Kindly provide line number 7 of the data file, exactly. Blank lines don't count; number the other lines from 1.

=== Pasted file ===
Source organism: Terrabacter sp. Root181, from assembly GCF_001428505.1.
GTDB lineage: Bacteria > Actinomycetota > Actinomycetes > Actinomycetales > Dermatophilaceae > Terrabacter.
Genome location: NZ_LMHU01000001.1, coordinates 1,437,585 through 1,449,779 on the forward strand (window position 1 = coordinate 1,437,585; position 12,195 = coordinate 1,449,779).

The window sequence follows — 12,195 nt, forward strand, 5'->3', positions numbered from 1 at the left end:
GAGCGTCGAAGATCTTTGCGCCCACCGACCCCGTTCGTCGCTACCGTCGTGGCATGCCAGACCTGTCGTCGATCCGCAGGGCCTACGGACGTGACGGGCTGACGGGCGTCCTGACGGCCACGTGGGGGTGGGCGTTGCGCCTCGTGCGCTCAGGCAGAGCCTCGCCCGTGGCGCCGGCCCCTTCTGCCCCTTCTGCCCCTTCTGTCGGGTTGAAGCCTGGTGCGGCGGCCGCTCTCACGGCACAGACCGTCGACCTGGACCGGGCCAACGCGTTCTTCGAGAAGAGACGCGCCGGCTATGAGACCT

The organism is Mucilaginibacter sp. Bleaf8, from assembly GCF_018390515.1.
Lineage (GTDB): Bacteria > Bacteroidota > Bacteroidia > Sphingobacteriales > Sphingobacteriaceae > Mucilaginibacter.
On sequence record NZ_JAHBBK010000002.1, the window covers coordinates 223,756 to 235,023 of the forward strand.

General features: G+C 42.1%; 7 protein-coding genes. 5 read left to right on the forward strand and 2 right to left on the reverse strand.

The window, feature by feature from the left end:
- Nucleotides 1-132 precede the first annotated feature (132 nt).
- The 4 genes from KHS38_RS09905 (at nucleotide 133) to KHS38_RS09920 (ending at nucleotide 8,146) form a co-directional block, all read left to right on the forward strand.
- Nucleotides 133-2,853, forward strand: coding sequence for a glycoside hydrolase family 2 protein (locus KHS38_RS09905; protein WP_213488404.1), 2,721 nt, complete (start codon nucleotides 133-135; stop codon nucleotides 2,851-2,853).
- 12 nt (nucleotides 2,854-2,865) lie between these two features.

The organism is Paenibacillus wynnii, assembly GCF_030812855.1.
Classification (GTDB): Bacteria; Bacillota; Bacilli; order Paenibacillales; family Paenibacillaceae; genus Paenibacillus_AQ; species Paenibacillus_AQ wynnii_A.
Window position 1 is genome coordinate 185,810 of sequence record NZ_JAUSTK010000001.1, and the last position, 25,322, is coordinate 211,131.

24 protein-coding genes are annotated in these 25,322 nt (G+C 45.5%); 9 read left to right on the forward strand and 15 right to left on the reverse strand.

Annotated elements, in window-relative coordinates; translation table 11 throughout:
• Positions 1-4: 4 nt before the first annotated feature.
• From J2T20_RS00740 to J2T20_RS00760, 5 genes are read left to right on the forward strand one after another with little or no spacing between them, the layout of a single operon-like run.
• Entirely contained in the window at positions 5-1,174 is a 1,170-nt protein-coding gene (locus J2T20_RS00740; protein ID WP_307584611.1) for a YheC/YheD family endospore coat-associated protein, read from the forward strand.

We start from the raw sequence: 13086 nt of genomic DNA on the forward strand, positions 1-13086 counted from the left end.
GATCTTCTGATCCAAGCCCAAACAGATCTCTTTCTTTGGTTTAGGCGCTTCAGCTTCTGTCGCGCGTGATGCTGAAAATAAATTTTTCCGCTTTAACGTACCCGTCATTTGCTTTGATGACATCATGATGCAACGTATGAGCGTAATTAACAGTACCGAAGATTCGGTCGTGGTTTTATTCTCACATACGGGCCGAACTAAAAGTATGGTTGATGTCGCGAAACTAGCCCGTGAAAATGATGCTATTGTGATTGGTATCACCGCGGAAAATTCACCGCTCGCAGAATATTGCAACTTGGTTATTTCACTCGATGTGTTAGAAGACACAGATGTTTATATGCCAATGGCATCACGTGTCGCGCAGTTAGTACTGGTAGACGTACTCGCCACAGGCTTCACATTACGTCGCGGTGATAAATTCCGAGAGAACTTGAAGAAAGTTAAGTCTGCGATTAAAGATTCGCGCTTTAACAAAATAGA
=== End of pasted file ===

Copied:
Lineage (GTDB): Bacteria > Bacteroidota > Bacteroidia > Sphingobacteriales > Sphingobacteriaceae > Mucilaginibacter.